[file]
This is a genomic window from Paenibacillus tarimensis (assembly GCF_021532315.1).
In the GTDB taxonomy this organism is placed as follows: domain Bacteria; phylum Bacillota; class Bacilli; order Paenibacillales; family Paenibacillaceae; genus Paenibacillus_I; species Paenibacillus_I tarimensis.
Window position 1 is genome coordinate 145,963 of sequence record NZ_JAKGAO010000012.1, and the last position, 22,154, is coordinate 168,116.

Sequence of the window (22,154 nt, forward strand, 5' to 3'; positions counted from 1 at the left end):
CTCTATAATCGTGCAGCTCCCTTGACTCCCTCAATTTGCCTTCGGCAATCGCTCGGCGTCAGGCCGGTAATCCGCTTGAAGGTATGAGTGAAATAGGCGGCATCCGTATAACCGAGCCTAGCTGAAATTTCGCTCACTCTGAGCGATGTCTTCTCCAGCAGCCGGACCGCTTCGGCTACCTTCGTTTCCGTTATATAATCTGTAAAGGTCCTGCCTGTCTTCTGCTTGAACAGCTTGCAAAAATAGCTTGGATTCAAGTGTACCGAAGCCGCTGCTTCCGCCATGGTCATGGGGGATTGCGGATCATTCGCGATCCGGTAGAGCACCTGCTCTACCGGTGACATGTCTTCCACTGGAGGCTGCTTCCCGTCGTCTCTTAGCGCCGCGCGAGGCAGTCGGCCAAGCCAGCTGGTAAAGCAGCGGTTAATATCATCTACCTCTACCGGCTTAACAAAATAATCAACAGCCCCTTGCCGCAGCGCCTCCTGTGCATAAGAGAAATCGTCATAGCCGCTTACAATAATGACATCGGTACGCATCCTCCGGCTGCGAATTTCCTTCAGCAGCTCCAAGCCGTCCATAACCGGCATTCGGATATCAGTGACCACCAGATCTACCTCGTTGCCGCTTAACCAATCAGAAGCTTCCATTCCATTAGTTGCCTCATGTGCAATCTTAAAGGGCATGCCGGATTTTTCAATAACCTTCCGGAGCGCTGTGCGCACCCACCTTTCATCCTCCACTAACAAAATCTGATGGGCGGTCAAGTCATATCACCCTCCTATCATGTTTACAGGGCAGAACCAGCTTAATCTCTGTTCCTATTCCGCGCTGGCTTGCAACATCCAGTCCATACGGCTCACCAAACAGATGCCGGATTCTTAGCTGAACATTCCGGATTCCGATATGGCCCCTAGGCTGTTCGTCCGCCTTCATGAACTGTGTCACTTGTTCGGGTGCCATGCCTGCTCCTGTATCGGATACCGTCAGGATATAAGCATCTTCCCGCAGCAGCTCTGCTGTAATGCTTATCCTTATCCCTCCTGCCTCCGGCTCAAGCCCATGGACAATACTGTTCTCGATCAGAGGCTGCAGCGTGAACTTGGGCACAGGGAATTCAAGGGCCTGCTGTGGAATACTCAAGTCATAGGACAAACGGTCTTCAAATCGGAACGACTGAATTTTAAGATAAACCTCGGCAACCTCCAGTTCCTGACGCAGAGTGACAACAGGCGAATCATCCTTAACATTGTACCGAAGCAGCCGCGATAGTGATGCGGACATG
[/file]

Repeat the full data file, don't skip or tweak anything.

This is a genomic window from Paenibacillus tarimensis (assembly GCF_021532315.1).
In the GTDB taxonomy this organism is placed as follows: domain Bacteria; phylum Bacillota; class Bacilli; order Paenibacillales; family Paenibacillaceae; genus Paenibacillus_I; species Paenibacillus_I tarimensis.
Window position 1 is genome coordinate 145,963 of sequence record NZ_JAKGAO010000012.1, and the last position, 22,154, is coordinate 168,116.

Sequence of the window (22,154 nt, forward strand, 5' to 3'; positions counted from 1 at the left end):
CTCTATAATCGTGCAGCTCCCTTGACTCCCTCAATTTGCCTTCGGCAATCGCTCGGCGTCAGGCCGGTAATCCGCTTGAAGGTATGAGTGAAATAGGCGGCATCCGTATAACCGAGCCTAGCTGAAATTTCGCTCACTCTGAGCGATGTCTTCTCCAGCAGCCGGACCGCTTCGGCTACCTTCGTTTCCGTTATATAATCTGTAAAGGTCCTGCCTGTCTTCTGCTTGAACAGCTTGCAAAAATAGCTTGGATTCAAGTGTACCGAAGCCGCTGCTTCCGCCATGGTCATGGGGGATTGCGGATCATTCGCGATCCGGTAGAGCACCTGCTCTACCGGTGACATGTCTTCCACTGGAGGCTGCTTCCCGTCGTCTCTTAGCGCCGCGCGAGGCAGTCGGCCAAGCCAGCTGGTAAAGCAGCGGTTAATATCATCTACCTCTACCGGCTTAACAAAATAATCAACAGCCCCTTGCCGCAGCGCCTCCTGTGCATAAGAGAAATCGTCATAGCCGCTTACAATAATGACATCGGTACGCATCCTCCGGCTGCGAATTTCCTTCAGCAGCTCCAAGCCGTCCATAACCGGCATTCGGATATCAGTGACCACCAGATCTACCTCGTTGCCGCTTAACCAATCAGAAGCTTCCATTCCATTAGTTGCCTCATGTGCAATCTTAAAGGGCATGCCGGATTTTTCAATAACCTTCCGGAGCGCTGTGCGCACCCACCTTTCATCCTCCACTAACAAAATCTGATGGGCGGTCAAGTCATATCACCCTCCTATCATGTTTACAGGGCAGAACCAGCTTAATCTCTGTTCCTATTCCGCGCTGGCTTGCAACATCCAGTCCATACGGCTCACCAAACAGATGCCGGATTCTTAGCTGAACATTCCGGATTCCGATATGGCCCCTAGGCTGTTCGTCCGCCTTCATGAACTGTGTCACTTGTTCGGGTGCCATGCCTGCTCCTGTATCGGATACCGTCAGGATATAAGCATCTTCCCGCAGCAGCTCTGCTGTAATGCTTATCCTTATCCCTCCTGCCTCCGGCTCAAGCCCATGGACAATACTGTTCTCGATCAGAGGCTGCAGCGTGAACTTGGGCACAGGGAATTCAAGGGCCTGCTGTGGAATACTCAAGTCATAGGACAAACGGTCTTCAAATCGGAACGACTGAATTTTAAGATAAACCTCGGCAACCTCCAGTTCCTGACGCAGAGTGACAACAGGCGAATCATCCTTAACATTGTACCGAAGCAGCCGCGATAGTGATGCGGACATG